A Regulatory Agency for a Competitive Age:
Harnessing the Chaos
Remarks of FCC Commissioner Kathleen Q. Abernathy
May 30, 2002 Press Breakfast
After a long period of stability in the 50s, 60s, and 70s, the role of the FCC has undergone a tremendous amount of change - particularly in the last 10-15 years. Our licensees have changed tremendously both in number and character. Twenty years ago, the federally regulated providers were a fairly discrete group: broadcasters (3 networks), wireline telephony (1 for all distances), wireless (effectively 0), cable (large numbers regulated at local and state level), satellite (INTELSAT). Today that landscape is vastly different: broadcasters (7 networks), wireline (RBOCS- 4, large IXCs - 3, CLECs), wireless (6 national mobile, dozens smaller/niche mobile, fixed, unlicensed), large cable players with broadband, satellite (DBS - 2, DARS - 2, MSS - 2 plus INTELSAT etc.) As a result, the consumer and licensee experiences have also changed dramatically. In 1982, most consumers received at most two communications bills (telephone and cable (33% penetration)). Today that number is at least five (local and long distance, wireless, cable or DBS (penetration of approximately 86%), an ISP) and maybe more (additional landlines, wireless phones, DARS). Similarly, a provider entering the market faces a vastly more complex world than it would have faced in 1982. For example, a new wireless provider in 1982 would have needed to interconnect with AT&T only. Today a new wireless provider needs to have a way to exchange traffic with dozens of local, long distance and other wireless providers. Thus, two sets of relationships - consumer/provider and provider/provider - that are essential to the FCC's regulatory function have become dramatically more complex and contentious and show no signs of becoming less so.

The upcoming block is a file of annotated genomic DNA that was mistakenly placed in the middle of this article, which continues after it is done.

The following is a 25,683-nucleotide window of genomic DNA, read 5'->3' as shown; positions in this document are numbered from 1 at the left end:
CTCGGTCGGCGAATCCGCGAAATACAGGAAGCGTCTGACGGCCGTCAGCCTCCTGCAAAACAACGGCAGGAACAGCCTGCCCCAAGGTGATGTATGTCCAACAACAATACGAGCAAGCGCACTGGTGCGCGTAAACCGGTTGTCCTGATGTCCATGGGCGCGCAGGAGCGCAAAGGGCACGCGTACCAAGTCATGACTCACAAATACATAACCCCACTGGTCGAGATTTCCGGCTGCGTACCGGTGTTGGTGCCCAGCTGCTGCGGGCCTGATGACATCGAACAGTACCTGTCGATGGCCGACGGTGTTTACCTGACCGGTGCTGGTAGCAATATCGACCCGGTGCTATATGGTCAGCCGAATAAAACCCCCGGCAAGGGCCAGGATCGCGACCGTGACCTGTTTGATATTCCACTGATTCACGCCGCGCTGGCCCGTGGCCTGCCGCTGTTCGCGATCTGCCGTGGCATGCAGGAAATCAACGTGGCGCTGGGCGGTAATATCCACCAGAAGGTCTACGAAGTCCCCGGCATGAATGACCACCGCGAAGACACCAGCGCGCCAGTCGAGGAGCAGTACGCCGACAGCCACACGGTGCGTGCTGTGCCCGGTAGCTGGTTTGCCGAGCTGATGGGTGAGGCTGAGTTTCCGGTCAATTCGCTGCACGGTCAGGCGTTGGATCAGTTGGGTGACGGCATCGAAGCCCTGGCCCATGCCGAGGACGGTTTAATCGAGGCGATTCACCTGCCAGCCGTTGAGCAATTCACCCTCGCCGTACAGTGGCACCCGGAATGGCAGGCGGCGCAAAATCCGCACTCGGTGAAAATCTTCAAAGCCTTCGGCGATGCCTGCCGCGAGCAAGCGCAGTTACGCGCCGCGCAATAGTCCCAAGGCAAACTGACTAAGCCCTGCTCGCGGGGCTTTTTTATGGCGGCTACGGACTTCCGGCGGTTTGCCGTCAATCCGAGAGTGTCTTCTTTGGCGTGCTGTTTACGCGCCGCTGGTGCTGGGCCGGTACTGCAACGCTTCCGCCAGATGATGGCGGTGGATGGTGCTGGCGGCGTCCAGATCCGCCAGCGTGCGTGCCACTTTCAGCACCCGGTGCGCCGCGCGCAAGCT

Faced with this increasingly complex and contentious set of relationships, what is a modern regulator and regulatory agency to do to prevent harm and resolve disputes?
ROLE I - TRUST MARKETS - Best protection against harm to consumers and providers is a fully competitive market - not present in 1982, but increasingly present today. Regulators' goal is to allow markets to work - which is the best way to maximize efficiency and the public interest.
ROLE II - FACILITATE PARTY TO PARTY ENGAGEMENT -- Best way to solve any problems that arise in any relationship is directly between the parties involved. Effectiveness of this approach depends on parties' abilities to (1) identify one another and (2) clearly understand their respective rights. Government has a limited but critical role to play in (1) and (2). One of the reasons that I spend so much time on consumer issues - including education efforts, like my Focus on Consumer Concerns - is the significant role government can play in educating parties about their respective rights. This education ultimately lessens the need for government to intervene via Stage III or IV.
ROLE III - REGULATORY ROLE IN DISPUTE RESOLUTION - When markets and private direct negotiation/dispute resolution fail, then regulatory enforcement becomes critical. Government may intervene to enforce rights provided by the statute or FCC rules. Role is not limited to federal authority - significant role for states and localities.
ROLE IV - IMPOSITION OF REGULATORY RULES - In 1982, this role was the main tool in government's arsenal to protect consumers and competitors. Today, other equally effective tools are available. Nonetheless, general rulemaking authority serves as a final bulwark against consumer or competitor harm.
I believe there are four roles for government in a competitive environment. Each market we regulate falls in a different place on the competitive continuum - so they each require a different mix of the four roles. For example, the wireless industry likely best reflects the competitive market where Role I - the trust in market forces - is the most effective. Over time, as communications markets become more effective, I believe the FCC should appropriately migrate towards that regulatory role. Roles I and II were largely absent in 1982 from both the consumer and the service provider perspective, but they are increasingly present today and will become more important tomorrow. We must continually refine our mission at the Commission to best respond to changed conditions.